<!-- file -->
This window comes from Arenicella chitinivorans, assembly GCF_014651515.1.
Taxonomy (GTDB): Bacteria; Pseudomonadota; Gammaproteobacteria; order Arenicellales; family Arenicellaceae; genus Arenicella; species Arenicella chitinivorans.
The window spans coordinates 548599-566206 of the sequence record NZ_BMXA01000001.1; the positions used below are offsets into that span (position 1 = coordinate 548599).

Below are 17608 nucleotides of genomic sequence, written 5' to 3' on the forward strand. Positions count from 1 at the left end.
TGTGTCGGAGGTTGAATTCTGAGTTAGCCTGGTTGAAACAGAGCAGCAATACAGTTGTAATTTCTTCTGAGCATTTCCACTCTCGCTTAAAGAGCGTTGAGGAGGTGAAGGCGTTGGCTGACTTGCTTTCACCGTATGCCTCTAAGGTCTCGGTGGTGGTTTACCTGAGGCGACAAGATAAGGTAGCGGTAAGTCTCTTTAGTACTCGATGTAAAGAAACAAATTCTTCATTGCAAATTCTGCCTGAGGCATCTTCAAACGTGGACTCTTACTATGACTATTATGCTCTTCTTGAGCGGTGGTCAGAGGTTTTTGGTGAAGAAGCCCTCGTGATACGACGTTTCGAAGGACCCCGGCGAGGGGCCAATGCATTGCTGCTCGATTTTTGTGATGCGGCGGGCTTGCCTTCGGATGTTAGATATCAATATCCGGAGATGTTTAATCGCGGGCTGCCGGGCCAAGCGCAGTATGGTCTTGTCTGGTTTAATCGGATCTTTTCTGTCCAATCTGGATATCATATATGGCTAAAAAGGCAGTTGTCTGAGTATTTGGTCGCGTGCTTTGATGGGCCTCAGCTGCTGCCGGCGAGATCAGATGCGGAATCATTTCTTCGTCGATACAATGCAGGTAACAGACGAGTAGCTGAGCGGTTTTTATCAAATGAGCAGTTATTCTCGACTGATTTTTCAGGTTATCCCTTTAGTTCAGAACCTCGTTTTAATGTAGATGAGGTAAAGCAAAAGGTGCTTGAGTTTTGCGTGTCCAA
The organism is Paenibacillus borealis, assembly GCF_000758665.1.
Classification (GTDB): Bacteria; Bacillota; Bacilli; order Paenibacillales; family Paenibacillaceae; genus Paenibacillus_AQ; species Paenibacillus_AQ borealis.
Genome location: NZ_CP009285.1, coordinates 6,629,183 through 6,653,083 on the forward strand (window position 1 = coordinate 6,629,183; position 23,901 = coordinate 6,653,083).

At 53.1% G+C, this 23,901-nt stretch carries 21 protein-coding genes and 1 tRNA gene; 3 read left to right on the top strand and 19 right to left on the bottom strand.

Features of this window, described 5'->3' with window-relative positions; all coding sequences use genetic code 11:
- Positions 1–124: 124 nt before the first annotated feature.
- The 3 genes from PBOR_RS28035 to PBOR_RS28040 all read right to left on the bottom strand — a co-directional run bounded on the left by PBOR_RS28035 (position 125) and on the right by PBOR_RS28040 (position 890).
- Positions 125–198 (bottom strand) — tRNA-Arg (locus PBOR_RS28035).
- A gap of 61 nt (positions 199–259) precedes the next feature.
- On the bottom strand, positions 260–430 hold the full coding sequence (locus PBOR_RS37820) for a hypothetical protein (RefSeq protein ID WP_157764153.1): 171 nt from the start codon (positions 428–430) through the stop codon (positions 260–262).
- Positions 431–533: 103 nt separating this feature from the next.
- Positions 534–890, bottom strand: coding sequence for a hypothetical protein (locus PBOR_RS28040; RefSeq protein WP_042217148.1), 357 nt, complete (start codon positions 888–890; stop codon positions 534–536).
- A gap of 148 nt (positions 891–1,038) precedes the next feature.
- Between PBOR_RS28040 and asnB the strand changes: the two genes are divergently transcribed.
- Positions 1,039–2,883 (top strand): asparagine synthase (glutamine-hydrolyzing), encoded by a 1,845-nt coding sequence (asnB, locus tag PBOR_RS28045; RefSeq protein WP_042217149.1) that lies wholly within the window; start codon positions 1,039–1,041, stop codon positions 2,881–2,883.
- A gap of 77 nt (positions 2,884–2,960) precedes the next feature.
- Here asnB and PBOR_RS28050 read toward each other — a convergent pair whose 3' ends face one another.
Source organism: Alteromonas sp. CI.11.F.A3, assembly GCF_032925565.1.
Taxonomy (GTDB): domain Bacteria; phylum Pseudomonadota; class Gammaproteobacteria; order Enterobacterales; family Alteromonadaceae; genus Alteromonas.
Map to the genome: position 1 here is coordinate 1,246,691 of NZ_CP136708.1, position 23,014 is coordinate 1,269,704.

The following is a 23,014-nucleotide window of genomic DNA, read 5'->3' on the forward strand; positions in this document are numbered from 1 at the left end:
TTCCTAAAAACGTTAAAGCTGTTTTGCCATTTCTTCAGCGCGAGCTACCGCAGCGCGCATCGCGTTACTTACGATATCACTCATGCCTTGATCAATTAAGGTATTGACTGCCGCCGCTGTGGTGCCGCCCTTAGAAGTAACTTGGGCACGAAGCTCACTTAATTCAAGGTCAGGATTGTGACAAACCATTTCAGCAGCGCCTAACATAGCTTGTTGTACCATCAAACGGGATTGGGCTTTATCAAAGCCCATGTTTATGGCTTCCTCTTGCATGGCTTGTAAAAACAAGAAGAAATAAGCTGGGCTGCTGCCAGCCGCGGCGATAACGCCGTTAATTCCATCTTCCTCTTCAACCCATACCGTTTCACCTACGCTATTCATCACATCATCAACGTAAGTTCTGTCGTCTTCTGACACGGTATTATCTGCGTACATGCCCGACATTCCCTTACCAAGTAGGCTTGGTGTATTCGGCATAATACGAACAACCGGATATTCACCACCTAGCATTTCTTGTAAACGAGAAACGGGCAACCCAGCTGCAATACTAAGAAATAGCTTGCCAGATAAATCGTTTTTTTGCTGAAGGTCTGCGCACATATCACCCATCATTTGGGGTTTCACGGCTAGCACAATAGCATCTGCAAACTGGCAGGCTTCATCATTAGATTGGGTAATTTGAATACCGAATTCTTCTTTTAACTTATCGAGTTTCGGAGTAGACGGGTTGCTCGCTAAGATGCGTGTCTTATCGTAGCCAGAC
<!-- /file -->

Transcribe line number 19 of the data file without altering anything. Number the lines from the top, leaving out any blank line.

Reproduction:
- Between PBOR_RS28040 and asnB the strand changes: the two genes are divergently transcribed.